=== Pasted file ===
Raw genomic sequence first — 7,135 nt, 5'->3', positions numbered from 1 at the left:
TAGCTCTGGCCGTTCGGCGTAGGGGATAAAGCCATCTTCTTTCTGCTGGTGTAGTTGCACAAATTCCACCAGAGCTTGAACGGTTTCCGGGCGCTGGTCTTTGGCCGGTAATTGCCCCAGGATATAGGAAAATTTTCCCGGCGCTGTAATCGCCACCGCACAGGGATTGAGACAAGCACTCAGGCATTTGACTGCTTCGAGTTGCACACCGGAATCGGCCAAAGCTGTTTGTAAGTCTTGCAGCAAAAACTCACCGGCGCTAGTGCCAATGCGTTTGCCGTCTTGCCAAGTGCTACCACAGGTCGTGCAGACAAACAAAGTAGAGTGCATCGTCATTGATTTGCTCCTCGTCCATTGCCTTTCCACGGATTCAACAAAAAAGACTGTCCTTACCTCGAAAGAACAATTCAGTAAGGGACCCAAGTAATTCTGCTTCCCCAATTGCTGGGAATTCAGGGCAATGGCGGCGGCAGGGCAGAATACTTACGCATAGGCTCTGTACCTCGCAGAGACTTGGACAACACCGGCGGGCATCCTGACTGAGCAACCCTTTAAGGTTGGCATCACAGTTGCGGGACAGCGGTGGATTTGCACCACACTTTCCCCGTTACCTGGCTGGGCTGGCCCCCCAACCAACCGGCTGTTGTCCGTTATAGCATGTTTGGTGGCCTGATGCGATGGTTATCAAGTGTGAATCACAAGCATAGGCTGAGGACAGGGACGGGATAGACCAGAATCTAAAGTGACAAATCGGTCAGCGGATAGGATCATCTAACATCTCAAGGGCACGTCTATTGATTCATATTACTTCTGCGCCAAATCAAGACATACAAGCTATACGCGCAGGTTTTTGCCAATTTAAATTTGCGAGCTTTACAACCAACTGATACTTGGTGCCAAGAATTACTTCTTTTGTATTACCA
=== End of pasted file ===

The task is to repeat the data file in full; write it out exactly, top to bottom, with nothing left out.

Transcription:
Raw genomic sequence first — 7,135 nt, 5'->3', positions numbered from 1 at the left:
TAGCTCTGGCCGTTCGGCGTAGGGGATAAAGCCATCTTCTTTCTGCTGGTGTAGTTGCACAAATTCCACCAGAGCTTGAACGGTTTCCGGGCGCTGGTCTTTGGCCGGTAATTGCCCCAGGATATAGGAAAATTTTCCCGGCGCTGTAATCGCCACCGCACAGGGATTGAGACAAGCACTCAGGCATTTGACTGCTTCGAGTTGCACACCGGAATCGGCCAAAGCTGTTTGTAAGTCTTGCAGCAAAAACTCACCGGCGCTAGTGCCAATGCGTTTGCCGTCTTGCCAAGTGCTACCACAGGTCGTGCAGACAAACAAAGTAGAGTGCATCGTCATTGATTTGCTCCTCGTCCATTGCCTTTCCACGGATTCAACAAAAAAGACTGTCCTTACCTCGAAAGAACAATTCAGTAAGGGACCCAAGTAATTCTGCTTCCCCAATTGCTGGGAATTCAGGGCAATGGCGGCGGCAGGGCAGAATACTTACGCATAGGCTCTGTACCTCGCAGAGACTTGGACAACACCGGCGGGCATCCTGACTGAGCAACCCTTTAAGGTTGGCATCACAGTTGCGGGACAGCGGTGGATTTGCACCACACTTTCCCCGTTACCTGGCTGGGCTGGCCCCCCAACCAACCGGCTGTTGTCCGTTATAGCATGTTTGGTGGCCTGATGCGATGGTTATCAAGTGTGAATCACAAGCATAGGCTGAGGACAGGGACGGGATAGACCAGAATCTAAAGTGACAAATCGGTCAGCGGATAGGATCATCTAACATCTCAAGGGCACGTCTATTGATTCATATTACTTCTGCGCCAAATCAAGACATACAAGCTATACGCGCAGGTTTTTGCCAATTTAAATTTGCGAGCTTTACAACCAACTGATACTTGGTGCCAAGAATTACTTCTTTTGTATTACCA